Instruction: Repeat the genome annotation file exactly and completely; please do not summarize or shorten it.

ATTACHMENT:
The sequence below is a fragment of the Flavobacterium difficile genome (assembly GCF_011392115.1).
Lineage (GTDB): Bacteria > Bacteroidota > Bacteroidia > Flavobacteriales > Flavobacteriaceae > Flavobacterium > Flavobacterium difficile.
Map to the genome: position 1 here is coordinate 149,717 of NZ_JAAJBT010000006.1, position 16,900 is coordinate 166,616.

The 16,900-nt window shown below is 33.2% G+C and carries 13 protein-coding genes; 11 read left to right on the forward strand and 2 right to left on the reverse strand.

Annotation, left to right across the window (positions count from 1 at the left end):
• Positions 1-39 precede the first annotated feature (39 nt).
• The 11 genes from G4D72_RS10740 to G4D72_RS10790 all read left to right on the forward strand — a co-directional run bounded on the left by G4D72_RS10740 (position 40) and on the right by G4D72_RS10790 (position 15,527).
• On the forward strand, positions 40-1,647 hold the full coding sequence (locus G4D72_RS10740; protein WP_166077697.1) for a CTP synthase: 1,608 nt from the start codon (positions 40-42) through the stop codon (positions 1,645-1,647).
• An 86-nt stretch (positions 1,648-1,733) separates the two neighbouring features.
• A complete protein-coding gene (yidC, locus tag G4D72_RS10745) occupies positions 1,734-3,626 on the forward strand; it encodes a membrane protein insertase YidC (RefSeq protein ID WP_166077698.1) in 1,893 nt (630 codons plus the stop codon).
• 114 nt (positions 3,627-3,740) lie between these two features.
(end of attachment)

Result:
The sequence below is a fragment of the Flavobacterium difficile genome (assembly GCF_011392115.1).
Lineage (GTDB): Bacteria > Bacteroidota > Bacteroidia > Flavobacteriales > Flavobacteriaceae > Flavobacterium > Flavobacterium difficile.
Map to the genome: position 1 here is coordinate 149,717 of NZ_JAAJBT010000006.1, position 16,900 is coordinate 166,616.

The 16,900-nt window shown below is 33.2% G+C and carries 13 protein-coding genes; 11 read left to right on the forward strand and 2 right to left on the reverse strand.

Annotation, left to right across the window (positions count from 1 at the left end):
• Positions 1-39 precede the first annotated feature (39 nt).
• The 11 genes from G4D72_RS10740 to G4D72_RS10790 all read left to right on the forward strand — a co-directional run bounded on the left by G4D72_RS10740 (position 40) and on the right by G4D72_RS10790 (position 15,527).
• On the forward strand, positions 40-1,647 hold the full coding sequence (locus G4D72_RS10740; protein WP_166077697.1) for a CTP synthase: 1,608 nt from the start codon (positions 40-42) through the stop codon (positions 1,645-1,647).
• An 86-nt stretch (positions 1,648-1,733) separates the two neighbouring features.
• A complete protein-coding gene (yidC, locus tag G4D72_RS10745) occupies positions 1,734-3,626 on the forward strand; it encodes a membrane protein insertase YidC (RefSeq protein ID WP_166077698.1) in 1,893 nt (630 codons plus the stop codon).
• 114 nt (positions 3,627-3,740) lie between these two features.